3. “Leaders can encourage breakthrough ideas not by cultivating followers who can execute but building communities that can innovate.”
Original thinking is created, not executed. The traditional model of team leadership by setting the course must therefore be transformed into leading by building communities of creators. As a startup, it can be easy to remain in "go mode" all the time. To "feed the fire" as Patti Sanchez put it. But in doing so the big picture of fostering long-term innovation for your team—a process that demands a form of team leadership built with equal parts patience, vision, and empathy—falls by the wayside.
Hill’s final lines are just as important now as they were six years ago:
Those who are exceptional at leading from behind are likely to be different than those who excelled at leading from the front. And this raises the question: are we identifying and developing the leaders who can tap the power of collective genius?”
Using crickets and crumbs
Jim Everingham, Head of Engineering at Instagram, recently wrote about how the observer effect impacts team management. In essence, in a hierarchical relationship, a leader’s very presence (and certainly their presentation of ideas) changes how the team shares, discusses, and ultimately decides on which ideas to pursue.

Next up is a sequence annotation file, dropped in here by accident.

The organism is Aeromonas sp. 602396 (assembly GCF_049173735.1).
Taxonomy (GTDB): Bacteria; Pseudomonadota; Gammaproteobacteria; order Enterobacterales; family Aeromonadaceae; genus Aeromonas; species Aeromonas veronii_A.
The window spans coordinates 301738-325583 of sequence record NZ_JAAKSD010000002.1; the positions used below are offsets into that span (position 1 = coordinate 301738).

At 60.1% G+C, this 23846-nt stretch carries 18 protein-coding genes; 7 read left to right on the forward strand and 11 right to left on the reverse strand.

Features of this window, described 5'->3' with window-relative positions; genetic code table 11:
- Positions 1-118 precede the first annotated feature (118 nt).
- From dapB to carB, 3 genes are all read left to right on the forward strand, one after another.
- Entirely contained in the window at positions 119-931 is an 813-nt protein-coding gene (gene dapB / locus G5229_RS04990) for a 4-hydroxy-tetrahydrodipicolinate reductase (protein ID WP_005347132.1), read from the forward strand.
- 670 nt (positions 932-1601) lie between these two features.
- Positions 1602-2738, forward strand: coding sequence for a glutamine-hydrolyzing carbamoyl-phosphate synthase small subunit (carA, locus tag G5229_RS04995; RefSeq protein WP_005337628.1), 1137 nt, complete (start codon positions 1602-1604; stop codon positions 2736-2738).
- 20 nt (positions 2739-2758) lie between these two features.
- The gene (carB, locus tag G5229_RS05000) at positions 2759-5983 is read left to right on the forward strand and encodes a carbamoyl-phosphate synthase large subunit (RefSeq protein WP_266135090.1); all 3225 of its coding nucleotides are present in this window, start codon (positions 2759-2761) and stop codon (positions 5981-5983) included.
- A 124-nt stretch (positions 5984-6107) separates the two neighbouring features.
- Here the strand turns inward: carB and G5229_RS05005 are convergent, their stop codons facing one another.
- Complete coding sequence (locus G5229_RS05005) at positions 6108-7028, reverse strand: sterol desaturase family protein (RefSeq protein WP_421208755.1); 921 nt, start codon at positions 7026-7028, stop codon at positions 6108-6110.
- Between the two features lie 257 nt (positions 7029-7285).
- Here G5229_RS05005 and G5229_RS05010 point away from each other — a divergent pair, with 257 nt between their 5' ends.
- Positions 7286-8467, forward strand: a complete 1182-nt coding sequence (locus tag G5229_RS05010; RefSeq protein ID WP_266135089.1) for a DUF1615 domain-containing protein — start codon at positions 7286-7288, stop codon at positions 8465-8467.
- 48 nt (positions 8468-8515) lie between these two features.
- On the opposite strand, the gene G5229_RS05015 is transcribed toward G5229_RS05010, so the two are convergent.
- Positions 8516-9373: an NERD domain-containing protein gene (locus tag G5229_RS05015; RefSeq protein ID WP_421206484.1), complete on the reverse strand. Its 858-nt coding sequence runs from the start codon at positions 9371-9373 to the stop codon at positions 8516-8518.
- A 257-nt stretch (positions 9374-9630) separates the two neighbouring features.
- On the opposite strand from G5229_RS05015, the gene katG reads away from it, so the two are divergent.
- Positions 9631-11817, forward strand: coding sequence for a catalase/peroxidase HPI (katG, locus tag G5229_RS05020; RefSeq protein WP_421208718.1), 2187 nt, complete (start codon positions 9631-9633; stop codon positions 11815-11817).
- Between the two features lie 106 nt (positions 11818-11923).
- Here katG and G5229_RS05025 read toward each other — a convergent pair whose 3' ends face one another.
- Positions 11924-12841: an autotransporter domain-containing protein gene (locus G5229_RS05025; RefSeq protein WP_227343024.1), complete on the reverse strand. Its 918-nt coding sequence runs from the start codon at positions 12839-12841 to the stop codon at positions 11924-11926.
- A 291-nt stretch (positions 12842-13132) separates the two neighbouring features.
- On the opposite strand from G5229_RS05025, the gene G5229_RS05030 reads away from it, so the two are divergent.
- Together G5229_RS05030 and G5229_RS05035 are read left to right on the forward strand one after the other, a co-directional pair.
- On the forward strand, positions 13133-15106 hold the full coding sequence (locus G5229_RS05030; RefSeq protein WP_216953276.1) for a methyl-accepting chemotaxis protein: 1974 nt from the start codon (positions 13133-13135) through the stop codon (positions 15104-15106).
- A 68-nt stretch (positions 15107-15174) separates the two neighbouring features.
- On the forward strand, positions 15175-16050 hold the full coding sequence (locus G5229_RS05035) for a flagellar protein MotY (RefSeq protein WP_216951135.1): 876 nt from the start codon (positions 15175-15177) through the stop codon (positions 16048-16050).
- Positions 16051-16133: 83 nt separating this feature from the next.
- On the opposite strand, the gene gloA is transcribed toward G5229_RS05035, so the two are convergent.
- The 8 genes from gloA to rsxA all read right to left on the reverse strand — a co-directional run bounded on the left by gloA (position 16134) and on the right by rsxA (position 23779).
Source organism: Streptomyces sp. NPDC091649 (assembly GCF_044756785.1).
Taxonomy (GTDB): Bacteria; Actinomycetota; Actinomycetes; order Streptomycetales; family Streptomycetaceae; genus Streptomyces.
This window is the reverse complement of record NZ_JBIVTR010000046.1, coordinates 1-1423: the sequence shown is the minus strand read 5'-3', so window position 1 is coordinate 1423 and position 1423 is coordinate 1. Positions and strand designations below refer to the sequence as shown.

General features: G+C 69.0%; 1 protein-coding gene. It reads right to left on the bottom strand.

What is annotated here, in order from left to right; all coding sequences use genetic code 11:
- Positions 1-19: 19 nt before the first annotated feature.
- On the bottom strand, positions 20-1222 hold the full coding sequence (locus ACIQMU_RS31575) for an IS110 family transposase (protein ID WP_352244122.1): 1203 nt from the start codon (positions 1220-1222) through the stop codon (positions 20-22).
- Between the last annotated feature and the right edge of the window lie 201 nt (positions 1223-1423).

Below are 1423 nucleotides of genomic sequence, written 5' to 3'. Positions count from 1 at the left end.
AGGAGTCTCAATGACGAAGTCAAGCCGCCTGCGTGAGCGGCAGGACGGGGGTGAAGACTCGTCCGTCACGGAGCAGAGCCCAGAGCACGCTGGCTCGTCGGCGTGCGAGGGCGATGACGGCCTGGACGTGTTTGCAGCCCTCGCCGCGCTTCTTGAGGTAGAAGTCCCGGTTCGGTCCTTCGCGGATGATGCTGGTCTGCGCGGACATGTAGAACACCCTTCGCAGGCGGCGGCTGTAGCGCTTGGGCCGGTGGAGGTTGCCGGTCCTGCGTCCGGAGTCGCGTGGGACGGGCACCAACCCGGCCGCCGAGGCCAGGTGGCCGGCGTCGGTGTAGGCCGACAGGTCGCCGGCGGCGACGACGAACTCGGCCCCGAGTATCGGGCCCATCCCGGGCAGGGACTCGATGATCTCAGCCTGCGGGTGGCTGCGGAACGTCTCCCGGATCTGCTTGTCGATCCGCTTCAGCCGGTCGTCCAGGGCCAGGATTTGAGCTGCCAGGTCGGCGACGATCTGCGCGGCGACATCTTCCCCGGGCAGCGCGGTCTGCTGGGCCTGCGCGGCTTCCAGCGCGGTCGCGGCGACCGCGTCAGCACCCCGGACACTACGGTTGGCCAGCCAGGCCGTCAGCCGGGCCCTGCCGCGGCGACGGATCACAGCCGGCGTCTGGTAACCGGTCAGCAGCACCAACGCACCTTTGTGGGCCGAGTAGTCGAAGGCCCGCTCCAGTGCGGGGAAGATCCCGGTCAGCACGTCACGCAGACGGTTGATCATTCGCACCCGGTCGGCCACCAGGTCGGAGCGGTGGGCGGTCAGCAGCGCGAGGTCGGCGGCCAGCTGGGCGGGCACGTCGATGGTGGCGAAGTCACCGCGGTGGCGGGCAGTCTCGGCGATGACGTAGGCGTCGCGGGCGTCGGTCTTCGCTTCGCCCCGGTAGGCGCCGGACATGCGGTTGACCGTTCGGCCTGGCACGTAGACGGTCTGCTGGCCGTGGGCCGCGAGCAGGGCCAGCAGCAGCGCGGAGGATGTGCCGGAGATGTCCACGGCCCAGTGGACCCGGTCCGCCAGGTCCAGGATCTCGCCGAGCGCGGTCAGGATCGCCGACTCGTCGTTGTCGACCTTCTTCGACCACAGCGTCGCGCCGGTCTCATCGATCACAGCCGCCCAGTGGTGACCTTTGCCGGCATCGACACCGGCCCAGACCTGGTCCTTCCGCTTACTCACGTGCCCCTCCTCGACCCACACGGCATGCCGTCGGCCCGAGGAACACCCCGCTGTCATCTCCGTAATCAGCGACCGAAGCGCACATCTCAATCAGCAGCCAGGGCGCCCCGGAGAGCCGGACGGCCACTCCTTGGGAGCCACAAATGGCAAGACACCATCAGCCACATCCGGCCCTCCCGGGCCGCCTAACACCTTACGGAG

This is expected, and can certainly be a good thing. But for Everingham, it makes the most sense to use your power to empower your team so that it can produce the absolute best project result. Through being hyper-sensitive to the way his role of “head of engineering” can impact the process, he leads through a blend of Socrates-style questioning and empathic listening.
To apply this form of team leadership, let’s head back to our original example of setting up a meeting. You did all the work to set it up, but you also realize this:
Meetings are not opportunities to handpick the audience you want to watch you shine.
So how do you take a step back and lead from behind?
You take time before the meeting, even just 10 minutes, to think about the crumbs you’ll drop when a question you ask related to the overall goal is met with crickets (silence).